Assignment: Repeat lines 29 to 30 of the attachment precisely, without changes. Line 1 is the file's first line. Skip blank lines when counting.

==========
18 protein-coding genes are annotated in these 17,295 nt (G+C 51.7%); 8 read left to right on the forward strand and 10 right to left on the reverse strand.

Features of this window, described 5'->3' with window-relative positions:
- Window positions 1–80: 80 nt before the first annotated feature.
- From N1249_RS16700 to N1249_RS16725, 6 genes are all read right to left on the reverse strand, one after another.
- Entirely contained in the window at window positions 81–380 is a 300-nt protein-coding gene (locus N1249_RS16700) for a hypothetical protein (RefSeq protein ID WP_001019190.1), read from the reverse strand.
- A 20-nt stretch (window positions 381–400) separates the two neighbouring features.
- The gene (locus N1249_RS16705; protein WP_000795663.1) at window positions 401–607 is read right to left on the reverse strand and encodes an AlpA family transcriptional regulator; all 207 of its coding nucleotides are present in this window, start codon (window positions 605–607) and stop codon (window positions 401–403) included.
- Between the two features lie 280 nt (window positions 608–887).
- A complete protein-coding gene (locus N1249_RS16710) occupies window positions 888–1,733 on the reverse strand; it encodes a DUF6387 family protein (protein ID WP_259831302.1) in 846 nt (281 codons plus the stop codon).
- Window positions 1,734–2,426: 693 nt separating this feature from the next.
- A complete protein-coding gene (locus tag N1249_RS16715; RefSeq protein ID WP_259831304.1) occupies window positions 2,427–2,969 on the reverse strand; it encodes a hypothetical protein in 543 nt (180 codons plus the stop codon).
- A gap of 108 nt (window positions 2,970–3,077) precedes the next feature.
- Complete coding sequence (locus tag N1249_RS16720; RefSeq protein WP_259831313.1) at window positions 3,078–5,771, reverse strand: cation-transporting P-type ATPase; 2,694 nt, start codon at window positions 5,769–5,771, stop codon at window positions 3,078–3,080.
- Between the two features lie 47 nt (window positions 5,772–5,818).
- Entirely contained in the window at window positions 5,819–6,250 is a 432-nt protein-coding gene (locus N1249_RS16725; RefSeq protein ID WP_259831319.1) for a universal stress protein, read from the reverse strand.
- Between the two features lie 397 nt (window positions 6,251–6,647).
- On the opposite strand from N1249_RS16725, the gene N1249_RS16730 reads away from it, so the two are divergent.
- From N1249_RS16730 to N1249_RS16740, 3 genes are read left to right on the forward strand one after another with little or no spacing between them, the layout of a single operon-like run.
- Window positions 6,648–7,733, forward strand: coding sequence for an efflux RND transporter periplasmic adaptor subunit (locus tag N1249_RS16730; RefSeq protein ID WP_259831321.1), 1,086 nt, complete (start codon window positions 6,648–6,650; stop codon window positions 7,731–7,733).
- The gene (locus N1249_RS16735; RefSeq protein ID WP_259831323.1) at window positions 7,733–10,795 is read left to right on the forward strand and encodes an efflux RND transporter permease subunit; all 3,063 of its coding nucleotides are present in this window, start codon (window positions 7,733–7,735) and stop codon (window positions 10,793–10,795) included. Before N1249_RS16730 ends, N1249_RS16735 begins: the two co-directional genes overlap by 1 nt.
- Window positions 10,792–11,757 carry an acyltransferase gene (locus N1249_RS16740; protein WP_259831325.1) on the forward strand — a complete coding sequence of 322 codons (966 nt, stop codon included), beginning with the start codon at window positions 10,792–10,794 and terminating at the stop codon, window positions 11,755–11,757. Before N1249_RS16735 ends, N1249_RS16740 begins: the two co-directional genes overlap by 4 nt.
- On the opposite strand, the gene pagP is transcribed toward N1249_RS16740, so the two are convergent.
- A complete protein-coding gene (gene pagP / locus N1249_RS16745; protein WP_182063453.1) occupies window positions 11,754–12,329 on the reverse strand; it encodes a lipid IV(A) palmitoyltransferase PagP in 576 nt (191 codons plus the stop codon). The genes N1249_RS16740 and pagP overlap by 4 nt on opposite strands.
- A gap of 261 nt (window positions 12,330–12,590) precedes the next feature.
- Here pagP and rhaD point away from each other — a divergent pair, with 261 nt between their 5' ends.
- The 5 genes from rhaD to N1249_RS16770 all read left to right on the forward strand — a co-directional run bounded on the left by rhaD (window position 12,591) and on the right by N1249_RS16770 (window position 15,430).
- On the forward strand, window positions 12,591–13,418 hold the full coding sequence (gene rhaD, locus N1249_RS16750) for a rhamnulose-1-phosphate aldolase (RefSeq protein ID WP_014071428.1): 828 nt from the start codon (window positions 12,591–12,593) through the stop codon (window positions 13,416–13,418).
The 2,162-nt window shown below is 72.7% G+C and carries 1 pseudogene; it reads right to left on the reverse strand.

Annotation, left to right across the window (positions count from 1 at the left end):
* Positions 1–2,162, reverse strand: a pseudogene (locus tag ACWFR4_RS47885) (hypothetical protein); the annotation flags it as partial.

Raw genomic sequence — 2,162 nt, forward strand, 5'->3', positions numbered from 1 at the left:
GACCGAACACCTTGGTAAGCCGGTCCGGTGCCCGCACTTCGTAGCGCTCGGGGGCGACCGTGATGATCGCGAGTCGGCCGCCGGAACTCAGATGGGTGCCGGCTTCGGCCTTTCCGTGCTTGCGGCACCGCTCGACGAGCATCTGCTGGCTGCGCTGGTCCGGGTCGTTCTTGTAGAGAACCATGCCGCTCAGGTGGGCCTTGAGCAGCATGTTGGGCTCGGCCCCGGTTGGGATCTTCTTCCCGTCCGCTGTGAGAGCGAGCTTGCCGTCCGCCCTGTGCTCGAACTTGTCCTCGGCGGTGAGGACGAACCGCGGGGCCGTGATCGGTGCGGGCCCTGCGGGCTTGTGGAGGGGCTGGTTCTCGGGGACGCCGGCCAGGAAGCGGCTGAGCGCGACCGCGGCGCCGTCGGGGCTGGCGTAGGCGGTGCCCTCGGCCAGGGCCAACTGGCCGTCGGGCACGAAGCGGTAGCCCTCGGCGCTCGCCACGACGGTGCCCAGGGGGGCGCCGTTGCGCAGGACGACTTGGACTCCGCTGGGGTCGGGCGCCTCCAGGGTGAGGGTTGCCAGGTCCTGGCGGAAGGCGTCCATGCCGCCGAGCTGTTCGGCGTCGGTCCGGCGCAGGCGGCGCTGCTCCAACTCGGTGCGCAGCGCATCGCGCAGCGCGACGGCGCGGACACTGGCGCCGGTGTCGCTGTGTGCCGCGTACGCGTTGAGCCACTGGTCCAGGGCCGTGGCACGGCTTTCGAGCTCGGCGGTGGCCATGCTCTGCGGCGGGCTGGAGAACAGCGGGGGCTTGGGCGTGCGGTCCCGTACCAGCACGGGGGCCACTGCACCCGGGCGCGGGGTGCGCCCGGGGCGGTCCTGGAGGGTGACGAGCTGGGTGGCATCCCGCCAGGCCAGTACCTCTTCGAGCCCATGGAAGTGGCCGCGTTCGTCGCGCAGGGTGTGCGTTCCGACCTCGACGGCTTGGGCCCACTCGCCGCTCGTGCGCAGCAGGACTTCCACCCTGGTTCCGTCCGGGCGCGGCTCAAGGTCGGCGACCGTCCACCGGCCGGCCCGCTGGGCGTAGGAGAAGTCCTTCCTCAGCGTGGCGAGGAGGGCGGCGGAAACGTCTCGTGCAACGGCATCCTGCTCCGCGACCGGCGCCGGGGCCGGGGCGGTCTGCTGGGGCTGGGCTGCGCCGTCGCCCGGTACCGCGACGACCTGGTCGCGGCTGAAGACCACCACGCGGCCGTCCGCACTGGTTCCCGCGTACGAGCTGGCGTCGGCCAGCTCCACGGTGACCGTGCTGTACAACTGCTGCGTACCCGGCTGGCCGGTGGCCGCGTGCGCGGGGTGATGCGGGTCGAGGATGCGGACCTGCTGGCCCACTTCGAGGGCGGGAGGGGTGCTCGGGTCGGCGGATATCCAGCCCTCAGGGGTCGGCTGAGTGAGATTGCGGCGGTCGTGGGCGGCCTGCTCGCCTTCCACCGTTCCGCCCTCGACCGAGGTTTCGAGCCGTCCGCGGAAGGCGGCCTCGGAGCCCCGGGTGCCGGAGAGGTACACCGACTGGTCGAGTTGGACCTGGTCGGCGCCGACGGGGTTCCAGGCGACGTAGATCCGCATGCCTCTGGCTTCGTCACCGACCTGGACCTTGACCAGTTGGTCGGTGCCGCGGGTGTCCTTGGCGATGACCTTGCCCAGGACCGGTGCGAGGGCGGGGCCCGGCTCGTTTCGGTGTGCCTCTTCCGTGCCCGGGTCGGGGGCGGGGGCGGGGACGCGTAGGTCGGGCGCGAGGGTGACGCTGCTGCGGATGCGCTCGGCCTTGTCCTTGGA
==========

Annotation, left to right across the window (positions count from 1 at the left end):
* Positions 1–2,162, reverse strand: a pseudogene (locus tag ACWFR4_RS47885) (hypothetical protein); the annotation flags it as partial.